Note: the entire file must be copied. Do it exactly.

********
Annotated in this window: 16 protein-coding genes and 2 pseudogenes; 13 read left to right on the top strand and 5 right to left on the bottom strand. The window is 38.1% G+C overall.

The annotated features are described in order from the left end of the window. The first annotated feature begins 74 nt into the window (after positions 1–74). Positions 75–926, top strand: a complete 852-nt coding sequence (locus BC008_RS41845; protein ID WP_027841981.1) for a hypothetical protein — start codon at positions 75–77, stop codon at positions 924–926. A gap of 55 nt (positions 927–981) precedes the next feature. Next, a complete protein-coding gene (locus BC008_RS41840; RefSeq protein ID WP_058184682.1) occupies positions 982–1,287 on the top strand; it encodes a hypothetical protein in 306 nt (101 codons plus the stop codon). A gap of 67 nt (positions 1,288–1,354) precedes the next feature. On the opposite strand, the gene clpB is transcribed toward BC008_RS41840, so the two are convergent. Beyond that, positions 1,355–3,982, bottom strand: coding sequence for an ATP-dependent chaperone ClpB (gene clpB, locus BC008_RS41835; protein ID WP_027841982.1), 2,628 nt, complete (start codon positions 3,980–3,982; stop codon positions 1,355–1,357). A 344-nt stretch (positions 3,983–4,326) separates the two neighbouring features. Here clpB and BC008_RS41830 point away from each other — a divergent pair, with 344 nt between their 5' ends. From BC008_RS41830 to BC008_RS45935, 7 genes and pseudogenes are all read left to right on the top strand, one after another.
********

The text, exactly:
Annotated in this window: 16 protein-coding genes and 2 pseudogenes; 13 read left to right on the top strand and 5 right to left on the bottom strand. The window is 38.1% G+C overall.

The annotated features are described in order from the left end of the window. The first annotated feature begins 74 nt into the window (after positions 1–74). Positions 75–926, top strand: a complete 852-nt coding sequence (locus BC008_RS41845; protein ID WP_027841981.1) for a hypothetical protein — start codon at positions 75–77, stop codon at positions 924–926. A gap of 55 nt (positions 927–981) precedes the next feature. Next, a complete protein-coding gene (locus BC008_RS41840; RefSeq protein ID WP_058184682.1) occupies positions 982–1,287 on the top strand; it encodes a hypothetical protein in 306 nt (101 codons plus the stop codon). A gap of 67 nt (positions 1,288–1,354) precedes the next feature. On the opposite strand, the gene clpB is transcribed toward BC008_RS41840, so the two are convergent. Beyond that, positions 1,355–3,982, bottom strand: coding sequence for an ATP-dependent chaperone ClpB (gene clpB, locus BC008_RS41835; protein ID WP_027841982.1), 2,628 nt, complete (start codon positions 3,980–3,982; stop codon positions 1,355–1,357). A 344-nt stretch (positions 3,983–4,326) separates the two neighbouring features. Here clpB and BC008_RS41830 point away from each other — a divergent pair, with 344 nt between their 5' ends. From BC008_RS41830 to BC008_RS45935, 7 genes and pseudogenes are all read left to right on the top strand, one after another.